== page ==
Citing a lack of room for both animals and the employees who care for them, the Missoula Animal Control Shelter has embarked on a plan to expand its facility and bring conditions up to modern standards.
On Tuesday, Missoula County commissioners gave the proposal a green light by approving up to $38,000 to contract OZ Architects, which will be charged with designing the expanded shelter.
“We’re at capacity about 6 months of the year, which means we’re full and don’t have more room for the critters,” said Jeffery Darrah, the county’s animal control supervisor. “We just don’t have any room.”
While the process is still in its infancy, Shannon Therriault of the City-County Health Department said the plan looks to expand the shelter, creating more room for employees, animals and veterinary care.
She said conditions are challenging in the dated shelter.
“People really are working on top of each other,” she said. “There’s just not enough space for the people who are there.”
The shelter was built in 1992 and the region’s population has grown since then. With that growth, the shelter has added one animal control officer and a shelter attendant, though it hasn’t created more space along the way.
Along with the human population, the animal population also has increased. When the shelter was built in 1992, it included the same capacity for dogs as the shelter it replaced.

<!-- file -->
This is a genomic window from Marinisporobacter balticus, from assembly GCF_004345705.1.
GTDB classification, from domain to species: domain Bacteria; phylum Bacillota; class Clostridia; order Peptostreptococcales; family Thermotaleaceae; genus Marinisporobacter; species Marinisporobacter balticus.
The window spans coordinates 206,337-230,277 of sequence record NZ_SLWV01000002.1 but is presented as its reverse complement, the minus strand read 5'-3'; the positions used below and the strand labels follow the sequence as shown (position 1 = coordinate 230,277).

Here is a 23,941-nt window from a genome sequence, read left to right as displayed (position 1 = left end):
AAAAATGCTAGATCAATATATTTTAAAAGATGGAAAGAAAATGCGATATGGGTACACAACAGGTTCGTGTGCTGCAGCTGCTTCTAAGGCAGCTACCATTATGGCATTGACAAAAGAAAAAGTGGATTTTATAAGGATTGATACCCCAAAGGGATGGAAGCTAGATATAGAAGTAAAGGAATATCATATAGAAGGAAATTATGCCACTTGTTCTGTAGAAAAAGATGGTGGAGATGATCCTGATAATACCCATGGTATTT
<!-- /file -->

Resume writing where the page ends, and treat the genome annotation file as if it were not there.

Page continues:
“It was built with the idea that we’d be able to expand some day,” Therriault said. “We’re just at that point where Missoulians have a lot of animals, so we deal with a lot of animals at our shelter, so we have to have the capacity for that.”
While the dogs need more room, the cats held at the shelter need better conditions. The shelter has been forced to close its cat room several times over the winter due to respiratory illness.
“We’re not up to the standards of how cats would be housed, so we want to improve that,” said Therriault. “The other thing we’d hope to improve is having the animals that can and are available for adoption be separated from those being held for welfare. We want to make it clear to the public which animals are available.”
With approval to begin the design work, the shelter could include a new wing, though it wouldn’t quite double current capacity. The current shelter can house just 24 dogs on the main kennel floor, along with four in quarantine and two in isolation. It can house 36 cats.
Last year the shelter had more than 1,400 animals.
Therriault said the county will work with OZ Architects over the spring and summer on designs and explore fundraising options for construction. An expanded shelter could still be years away.
“We also want to expand the vet room we have so we can safety and better handle animals we’re doing spay-neuter, or vaccination clinics on,” Therriault said. “It won’t quite double capacity but it will definitely expand it.”